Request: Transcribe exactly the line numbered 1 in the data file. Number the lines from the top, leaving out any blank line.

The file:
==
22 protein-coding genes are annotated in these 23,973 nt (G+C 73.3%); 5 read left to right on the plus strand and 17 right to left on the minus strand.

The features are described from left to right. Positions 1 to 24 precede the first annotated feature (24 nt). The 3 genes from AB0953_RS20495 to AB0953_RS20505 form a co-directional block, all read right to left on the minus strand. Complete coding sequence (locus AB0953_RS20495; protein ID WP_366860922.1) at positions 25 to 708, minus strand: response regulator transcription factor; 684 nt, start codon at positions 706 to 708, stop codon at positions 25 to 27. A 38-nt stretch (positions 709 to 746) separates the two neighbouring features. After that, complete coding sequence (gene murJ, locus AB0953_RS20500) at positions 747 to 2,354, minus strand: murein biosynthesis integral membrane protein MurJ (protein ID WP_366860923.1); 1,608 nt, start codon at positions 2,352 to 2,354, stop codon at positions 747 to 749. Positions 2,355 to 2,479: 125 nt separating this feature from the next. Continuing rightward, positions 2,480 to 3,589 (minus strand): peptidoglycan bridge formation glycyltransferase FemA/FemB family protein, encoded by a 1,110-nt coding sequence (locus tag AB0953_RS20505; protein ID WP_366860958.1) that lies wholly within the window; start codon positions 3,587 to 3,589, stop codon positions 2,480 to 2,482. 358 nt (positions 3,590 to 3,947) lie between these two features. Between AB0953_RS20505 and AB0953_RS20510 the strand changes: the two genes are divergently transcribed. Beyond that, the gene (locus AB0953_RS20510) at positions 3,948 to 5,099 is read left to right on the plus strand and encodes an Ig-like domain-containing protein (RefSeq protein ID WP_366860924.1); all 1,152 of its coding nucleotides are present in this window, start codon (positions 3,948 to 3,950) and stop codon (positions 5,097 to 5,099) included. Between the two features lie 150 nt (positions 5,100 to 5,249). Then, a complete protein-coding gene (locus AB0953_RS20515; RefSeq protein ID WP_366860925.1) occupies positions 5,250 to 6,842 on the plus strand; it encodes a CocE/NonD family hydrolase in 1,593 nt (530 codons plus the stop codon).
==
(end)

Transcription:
22 protein-coding genes are annotated in these 23,973 nt (G+C 73.3%); 5 read left to right on the plus strand and 17 right to left on the minus strand.